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Old 05-25-2012, 09:49 AM   #1
Join Date: May 2000
Posts: 15,595
Default Lightfoot-CRT-Memorial Day

published Friday, May 25th, 2012

Phillips: Music is just as important as barbecue on Monday
by Casey Phillips

In honor of Memorial Day weekend, I'd like to spend a little bit of time talking about Canada.

Let me explain.

First of all, it's not so much Canada that will serve as an entry point into this week's discussion as it is "Canadian Railroad Trilogy," a song about Canadian history written by Gordon Lightfoot, a Canadian.

While many will mistake Monday as an excuse to loll about quaffing beers and eating barbecue, Memorial Day should ultimately be about remembering our history. If you can say nothing else about Lightfoot -- you can, of course, say volumes -- it is that he has a keen ability to immortalize the past.

While his best-known historical song was "The Wreck of the Edmund Fitzgerald" about the Great Lakes marine tragedy, it was "Canadian Railroad Trilogy" that captured my attention several years ago.

I found it completely captivating and listened, ad nauseum, to the sprawling 7-minute song recounting the epic task of constructing Canada's transcontinental railroad.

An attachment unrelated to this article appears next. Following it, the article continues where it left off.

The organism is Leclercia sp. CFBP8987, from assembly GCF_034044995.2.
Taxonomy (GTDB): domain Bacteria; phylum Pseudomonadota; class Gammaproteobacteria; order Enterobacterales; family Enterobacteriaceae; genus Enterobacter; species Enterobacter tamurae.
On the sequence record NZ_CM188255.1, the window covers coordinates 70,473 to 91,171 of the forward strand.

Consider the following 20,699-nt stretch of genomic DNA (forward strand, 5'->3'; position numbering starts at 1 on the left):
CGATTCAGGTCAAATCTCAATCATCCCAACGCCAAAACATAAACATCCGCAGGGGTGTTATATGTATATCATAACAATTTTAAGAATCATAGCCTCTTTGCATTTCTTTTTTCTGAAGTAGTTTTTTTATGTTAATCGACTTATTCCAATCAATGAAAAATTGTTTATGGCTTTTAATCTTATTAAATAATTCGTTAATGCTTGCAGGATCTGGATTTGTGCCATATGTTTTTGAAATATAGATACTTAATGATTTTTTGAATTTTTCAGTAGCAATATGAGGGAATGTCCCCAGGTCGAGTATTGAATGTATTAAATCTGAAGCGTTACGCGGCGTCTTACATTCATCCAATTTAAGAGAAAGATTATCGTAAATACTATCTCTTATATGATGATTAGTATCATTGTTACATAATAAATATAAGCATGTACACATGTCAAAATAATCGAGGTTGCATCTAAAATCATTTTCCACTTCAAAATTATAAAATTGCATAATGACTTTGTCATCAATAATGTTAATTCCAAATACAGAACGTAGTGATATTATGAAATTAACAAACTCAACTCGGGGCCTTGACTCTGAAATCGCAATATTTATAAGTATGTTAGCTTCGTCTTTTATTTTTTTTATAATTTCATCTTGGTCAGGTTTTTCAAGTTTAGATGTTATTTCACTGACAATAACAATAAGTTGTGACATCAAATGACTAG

Why, you ask?

Well, I'm not Canadian, and except for the months I spent living in Europe in college, I've hardly ever ridden a train.

Perhaps it's because I once had a white polar bear stuffed animal I inexplicably named Saskatchewan, but I'm fairly certain I was drawn in by how Lightfoot combined two of my favorites things: folk music and history.

As time goes on, I've realized that the two are natural bedfellows. A great, catchy song can, in the process of entertaining us, remind us about the past and even caution us not to repeat it.

To paraphrase Spanish novelist George Santayana, "Those who cannot remember history are doomed to repeat it." This, of course, is why protest music exists. After all, a good song is awfully hard to forget.

As a matter of fact, Santayana died in 1952, but he likely would have nodded sagely at The Who's 1971 cautionary anthem "Won't Get Fooled Again."

The protest music of yesteryear may no longer seem relevant, but if we follow Santayana's (and Pete Townshend's) line of thinking, we would do well to remember why songs like The Rolling Stones' "Brown Sugar," Peter Gabriel's "Biko" or Bob Dylan's "A Hard Rain's Gonna Fall" were written to begin with.

On this Memorial Day weekend, we absolutely should take a moment between hot dogs to pay due respect to those soldiers who gave their lives in the defense of democracy. Once the festivities recommence, however, I would recommend turning up the volume on songs by artists who fought, in their own way, for freedom and democracy.

If like me, you're a fan of history and music, be sure to check out this week's Nightfall headliner, Elliott Brood, in Miller Plaza tonight at 8. Like Lightfoot, the Canadian band uses history to frame many of its songs. It must be something in the snow up there.
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